December 6, 2009

Article and photo By Ramona du Houx

Maine will receive more than $1.7 million from the sixth Regional Green House Gas Initiative, RGGI, auction, part of a regional cap and trade program used to regulate greenhouse gases. In all, Maine has earned a total of more than $15.2 million since the first auction in September of 2008. The money will benefit consumers in Maine through investments in energy efficiency and programs that reduce energy costs.

“RGGI” stands for the Regional Greenhouse Gas Initiative, which works to reduce carbon dioxide emissions in two ways:

1. It places a cap on the total amount of carbon dioxide (CO2 – a ‘greenhouse’ gas) RGGI power plants can collectively emit and requires those power plants to purchase allowances from RGGI for their emissions. This provides an incentive to reduce emissions – doing so saves money because fewer allowances are required to cover plant operations.

2.  It issues a set number of allowances to the 10 participating RGGI states; those states in turn can sell the allowances at quarterly auctions. In Maine, the proceeds are used to reduce green house gas emissions by funding projects that save both energy and money.

“RGGI auctions continue to run like clockwork,” said David Littell, Commissioner of the Maine Department of Environmental Protection and Chair of the Regional Greenhouse Gas Initiative, Inc. Board of Directors. “Six successful auctions, more than 100 bidders and $494 million for green energy and green jobs – RGGI is showing that cap-and-trade works.”

“The responsible use of RGGI auction proceeds in Maine is providing energy savings and has potential to spur millions of dollars of private investment in energy efficiency and conservation projects. We look forward to the continued success of the Energy and Carbon Savings Trust and Efficiency Maine programs,” said Sharon Reishus, Chair of the Maine Public Utilities Commission.

The major benefit of RGGI is a reduction in greenhouse gas emissions throughout the state and the region – reducing our contribution to global climate change. But there will be other benefits, including reduced reliance on foreign oil and a greater investment in energy efficiency and renewable energy.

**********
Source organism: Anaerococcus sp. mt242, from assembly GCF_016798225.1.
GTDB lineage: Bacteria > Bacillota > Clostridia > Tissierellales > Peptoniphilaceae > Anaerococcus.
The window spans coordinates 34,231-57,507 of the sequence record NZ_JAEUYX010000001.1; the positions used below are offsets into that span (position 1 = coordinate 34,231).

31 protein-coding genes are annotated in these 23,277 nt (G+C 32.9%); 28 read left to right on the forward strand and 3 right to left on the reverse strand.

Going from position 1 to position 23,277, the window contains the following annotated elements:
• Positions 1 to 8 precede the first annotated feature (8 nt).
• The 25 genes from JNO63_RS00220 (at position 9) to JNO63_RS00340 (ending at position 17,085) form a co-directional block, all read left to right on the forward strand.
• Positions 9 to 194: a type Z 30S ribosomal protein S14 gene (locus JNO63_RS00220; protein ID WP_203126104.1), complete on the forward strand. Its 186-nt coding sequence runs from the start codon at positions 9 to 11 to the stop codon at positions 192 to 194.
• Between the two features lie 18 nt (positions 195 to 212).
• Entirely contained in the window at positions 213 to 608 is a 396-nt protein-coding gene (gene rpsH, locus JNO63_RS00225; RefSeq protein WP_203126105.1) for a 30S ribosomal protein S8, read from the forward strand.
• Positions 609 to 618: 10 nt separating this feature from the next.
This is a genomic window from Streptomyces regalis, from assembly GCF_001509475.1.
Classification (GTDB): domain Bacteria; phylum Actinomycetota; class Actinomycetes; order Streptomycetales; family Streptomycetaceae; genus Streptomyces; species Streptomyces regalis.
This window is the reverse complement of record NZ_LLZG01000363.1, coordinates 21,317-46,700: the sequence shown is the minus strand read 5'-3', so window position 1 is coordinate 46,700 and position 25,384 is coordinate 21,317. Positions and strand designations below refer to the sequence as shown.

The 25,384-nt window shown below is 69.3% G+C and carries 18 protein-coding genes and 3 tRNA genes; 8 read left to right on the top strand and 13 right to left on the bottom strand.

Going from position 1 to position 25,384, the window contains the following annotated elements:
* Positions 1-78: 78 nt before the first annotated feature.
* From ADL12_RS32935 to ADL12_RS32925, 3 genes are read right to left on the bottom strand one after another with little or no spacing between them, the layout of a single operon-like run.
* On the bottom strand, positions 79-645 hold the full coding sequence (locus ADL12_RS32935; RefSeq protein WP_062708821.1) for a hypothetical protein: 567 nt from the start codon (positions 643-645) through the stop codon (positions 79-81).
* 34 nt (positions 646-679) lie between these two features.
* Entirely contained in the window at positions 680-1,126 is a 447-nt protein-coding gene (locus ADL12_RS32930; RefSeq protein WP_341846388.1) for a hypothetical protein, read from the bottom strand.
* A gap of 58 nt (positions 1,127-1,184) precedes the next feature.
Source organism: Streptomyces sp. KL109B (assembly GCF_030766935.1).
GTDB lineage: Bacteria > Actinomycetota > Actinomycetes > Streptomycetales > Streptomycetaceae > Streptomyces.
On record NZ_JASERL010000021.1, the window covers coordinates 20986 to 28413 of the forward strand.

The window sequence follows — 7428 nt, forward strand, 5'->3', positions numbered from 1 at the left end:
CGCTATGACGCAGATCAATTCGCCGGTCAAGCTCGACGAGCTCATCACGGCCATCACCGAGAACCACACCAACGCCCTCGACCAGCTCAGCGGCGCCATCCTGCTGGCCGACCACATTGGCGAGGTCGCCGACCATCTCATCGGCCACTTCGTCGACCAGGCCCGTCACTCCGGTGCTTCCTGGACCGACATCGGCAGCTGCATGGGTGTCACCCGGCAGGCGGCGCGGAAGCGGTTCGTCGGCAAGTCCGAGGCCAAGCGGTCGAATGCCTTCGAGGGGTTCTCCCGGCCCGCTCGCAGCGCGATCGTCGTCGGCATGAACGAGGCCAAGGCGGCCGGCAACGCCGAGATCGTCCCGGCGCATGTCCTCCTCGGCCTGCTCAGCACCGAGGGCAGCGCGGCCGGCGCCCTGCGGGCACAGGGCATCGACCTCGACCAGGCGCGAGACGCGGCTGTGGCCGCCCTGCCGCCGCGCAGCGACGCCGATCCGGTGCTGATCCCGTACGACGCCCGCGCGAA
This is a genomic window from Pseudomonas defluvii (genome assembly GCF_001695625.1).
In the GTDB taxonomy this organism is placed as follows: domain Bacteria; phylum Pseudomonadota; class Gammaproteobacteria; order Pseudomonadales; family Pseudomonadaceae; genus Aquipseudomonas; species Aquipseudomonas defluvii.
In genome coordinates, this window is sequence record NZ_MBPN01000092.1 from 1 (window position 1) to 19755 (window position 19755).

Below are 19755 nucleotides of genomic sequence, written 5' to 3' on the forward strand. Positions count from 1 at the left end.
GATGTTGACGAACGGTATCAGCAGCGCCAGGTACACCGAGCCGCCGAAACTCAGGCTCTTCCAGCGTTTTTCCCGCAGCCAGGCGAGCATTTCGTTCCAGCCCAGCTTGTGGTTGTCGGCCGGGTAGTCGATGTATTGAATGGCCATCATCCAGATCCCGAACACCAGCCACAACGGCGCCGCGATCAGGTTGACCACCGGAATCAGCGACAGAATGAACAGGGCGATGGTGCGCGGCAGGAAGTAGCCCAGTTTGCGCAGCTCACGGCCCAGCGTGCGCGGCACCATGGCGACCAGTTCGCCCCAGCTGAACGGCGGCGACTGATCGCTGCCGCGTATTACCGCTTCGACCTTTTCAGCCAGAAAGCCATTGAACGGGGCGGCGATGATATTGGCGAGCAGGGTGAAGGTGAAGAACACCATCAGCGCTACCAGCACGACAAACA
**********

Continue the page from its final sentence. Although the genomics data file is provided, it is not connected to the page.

6th RGGI Auction pricing:

The 2009 vintage allowances offered in Wednesday’s auction sold at a price of $2.05, the 2012 vintage sold at $1.86.

About the RGGI power plants:

There are 6 power plants in Maine participating in RGGI; Casco Bay Energy in Veazie, Rumford Power, FPL Energy in Wyman, Westbrook Energy Center, and Verso in Androscoggin and Bucksport.

About the Regional Greenhouse Gas Initiative:

The 10 Northeast and Mid-Atlantic states participating in RGGI (Connecticut, Delaware, Maine, Maryland, Massachusetts, New Jersey, New Hampshire, New York, Rhode Island and Vermont) have designed the first market-based, mandatory cap-and-trade program in the U.S. to reduce greenhouse gas emissions. Power sector CO2 emissions are capped at current levels through 2014. The cap will then be reduced by 2.5 percent in each of the four years 2015 through 2018, for a total reduction of 10 percent.

A CO2 allowance represents a limited authorization to emit one ton of CO2, as issued by a respective participating state. A regulated power plant must hold CO2 allowances equal to its emissions to demonstrate compliance at the end of each three-year compliance period. The first compliance period for fossil fuel-fired electric generators under the 10-state CO2 Budget Trading Programs took effect on January 1, 2009 and extends through December 31, 2011. For more information about RGGI, turn to: http://www.rggi.org .The complete Market Monitor Report for Auction 6 is available at: http://www.rggi.org/states/program_investments